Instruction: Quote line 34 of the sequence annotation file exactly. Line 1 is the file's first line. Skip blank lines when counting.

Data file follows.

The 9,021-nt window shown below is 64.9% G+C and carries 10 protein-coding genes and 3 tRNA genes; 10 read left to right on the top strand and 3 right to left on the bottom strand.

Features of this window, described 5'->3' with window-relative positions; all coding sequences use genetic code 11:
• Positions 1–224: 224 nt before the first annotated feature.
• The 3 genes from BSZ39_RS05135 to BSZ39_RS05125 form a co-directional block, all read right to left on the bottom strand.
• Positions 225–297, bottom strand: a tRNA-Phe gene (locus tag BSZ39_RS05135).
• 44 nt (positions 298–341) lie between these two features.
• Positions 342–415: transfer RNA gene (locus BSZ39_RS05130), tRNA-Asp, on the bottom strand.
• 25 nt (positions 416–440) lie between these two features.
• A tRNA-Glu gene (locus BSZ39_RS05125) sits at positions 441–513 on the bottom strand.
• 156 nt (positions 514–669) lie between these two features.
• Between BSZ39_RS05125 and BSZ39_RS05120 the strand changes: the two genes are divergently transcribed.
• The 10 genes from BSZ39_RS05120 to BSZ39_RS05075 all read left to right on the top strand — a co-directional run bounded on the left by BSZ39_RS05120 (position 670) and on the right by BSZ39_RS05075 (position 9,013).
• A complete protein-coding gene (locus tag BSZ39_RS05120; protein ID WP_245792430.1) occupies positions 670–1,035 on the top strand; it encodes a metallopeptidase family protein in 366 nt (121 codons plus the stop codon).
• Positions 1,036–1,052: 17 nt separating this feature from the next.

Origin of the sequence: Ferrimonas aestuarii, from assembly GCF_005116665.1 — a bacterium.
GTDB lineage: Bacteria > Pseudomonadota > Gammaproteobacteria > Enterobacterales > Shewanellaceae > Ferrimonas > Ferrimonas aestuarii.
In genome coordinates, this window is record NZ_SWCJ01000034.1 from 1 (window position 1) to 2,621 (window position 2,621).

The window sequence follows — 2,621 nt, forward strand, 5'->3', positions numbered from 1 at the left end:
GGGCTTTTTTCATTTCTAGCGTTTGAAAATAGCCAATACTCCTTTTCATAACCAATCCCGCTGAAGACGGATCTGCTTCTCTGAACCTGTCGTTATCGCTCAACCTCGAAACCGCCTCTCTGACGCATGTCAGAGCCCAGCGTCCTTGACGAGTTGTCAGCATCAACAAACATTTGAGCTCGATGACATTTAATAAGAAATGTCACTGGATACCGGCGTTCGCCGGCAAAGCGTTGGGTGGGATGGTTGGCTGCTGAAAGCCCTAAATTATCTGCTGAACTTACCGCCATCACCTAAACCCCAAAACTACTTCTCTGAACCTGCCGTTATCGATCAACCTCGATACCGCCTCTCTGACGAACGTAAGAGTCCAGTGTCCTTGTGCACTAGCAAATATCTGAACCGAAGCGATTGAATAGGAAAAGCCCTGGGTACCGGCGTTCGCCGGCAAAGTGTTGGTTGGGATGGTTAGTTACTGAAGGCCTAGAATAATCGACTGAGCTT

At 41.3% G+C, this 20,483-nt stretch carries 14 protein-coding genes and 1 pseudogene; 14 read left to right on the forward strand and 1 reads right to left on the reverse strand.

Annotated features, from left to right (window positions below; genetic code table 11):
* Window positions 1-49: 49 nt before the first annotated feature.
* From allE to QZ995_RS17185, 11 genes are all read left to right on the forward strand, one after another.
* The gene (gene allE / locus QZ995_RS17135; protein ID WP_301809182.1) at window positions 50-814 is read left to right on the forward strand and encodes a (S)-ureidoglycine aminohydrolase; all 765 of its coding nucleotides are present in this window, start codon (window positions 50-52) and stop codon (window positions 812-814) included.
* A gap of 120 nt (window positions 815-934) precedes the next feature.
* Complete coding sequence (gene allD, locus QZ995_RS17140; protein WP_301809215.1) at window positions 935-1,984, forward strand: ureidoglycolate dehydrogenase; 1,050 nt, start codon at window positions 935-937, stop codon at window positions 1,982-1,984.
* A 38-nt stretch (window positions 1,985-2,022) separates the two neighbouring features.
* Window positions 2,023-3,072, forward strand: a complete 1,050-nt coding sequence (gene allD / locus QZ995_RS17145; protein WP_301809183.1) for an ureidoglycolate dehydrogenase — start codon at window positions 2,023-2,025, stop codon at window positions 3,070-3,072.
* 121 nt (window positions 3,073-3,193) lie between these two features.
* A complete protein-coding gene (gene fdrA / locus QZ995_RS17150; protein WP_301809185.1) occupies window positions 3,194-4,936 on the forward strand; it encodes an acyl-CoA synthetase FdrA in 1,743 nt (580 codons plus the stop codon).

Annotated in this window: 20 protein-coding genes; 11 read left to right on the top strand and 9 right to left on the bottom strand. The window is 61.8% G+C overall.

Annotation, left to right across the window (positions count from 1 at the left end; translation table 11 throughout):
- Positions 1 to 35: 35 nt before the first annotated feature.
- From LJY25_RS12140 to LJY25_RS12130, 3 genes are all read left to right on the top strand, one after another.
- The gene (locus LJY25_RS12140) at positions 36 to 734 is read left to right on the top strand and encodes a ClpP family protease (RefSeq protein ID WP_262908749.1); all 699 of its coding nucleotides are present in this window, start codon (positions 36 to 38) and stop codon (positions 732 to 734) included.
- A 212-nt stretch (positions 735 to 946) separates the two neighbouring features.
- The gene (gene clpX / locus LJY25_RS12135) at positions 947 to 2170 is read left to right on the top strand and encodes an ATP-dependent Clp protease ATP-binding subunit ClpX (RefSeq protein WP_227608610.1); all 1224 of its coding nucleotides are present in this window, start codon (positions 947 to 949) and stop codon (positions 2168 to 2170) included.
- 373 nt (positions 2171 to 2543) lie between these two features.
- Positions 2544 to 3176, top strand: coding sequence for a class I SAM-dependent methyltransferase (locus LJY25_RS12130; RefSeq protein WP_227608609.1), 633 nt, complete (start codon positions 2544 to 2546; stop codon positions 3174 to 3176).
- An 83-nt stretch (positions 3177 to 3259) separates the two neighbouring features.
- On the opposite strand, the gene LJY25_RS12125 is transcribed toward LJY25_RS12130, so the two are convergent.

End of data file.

- From LJY25_RS12140 to LJY25_RS12130, 3 genes are all read left to right on the top strand, one after another.